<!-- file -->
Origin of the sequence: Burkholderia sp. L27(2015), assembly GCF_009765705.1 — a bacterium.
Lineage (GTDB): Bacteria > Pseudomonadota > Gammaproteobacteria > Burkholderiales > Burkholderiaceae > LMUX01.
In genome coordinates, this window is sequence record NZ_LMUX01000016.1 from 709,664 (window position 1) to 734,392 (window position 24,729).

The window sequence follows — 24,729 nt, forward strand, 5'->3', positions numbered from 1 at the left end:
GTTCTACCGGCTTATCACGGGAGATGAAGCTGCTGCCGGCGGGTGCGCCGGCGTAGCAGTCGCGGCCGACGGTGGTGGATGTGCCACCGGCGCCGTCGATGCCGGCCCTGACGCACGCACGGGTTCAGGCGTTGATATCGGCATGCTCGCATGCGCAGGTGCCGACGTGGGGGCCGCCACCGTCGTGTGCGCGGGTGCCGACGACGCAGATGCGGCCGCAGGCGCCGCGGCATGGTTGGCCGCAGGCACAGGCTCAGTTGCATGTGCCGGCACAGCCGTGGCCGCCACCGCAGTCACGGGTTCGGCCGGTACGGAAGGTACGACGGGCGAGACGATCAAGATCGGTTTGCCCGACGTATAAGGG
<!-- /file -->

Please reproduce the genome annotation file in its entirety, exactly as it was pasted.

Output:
Origin of the sequence: Burkholderia sp. L27(2015), assembly GCF_009765705.1 — a bacterium.
Lineage (GTDB): Bacteria > Pseudomonadota > Gammaproteobacteria > Burkholderiales > Burkholderiaceae > LMUX01.
In genome coordinates, this window is sequence record NZ_LMUX01000016.1 from 709,664 (window position 1) to 734,392 (window position 24,729).

The window sequence follows — 24,729 nt, forward strand, 5'->3', positions numbered from 1 at the left end:
GTTCTACCGGCTTATCACGGGAGATGAAGCTGCTGCCGGCGGGTGCGCCGGCGTAGCAGTCGCGGCCGACGGTGGTGGATGTGCCACCGGCGCCGTCGATGCCGGCCCTGACGCACGCACGGGTTCAGGCGTTGATATCGGCATGCTCGCATGCGCAGGTGCCGACGTGGGGGCCGCCACCGTCGTGTGCGCGGGTGCCGACGACGCAGATGCGGCCGCAGGCGCCGCGGCATGGTTGGCCGCAGGCACAGGCTCAGTTGCATGTGCCGGCACAGCCGTGGCCGCCACCGCAGTCACGGGTTCGGCCGGTACGGAAGGTACGACGGGCGAGACGATCAAGATCGGTTTGCCCGACGTATAAGGG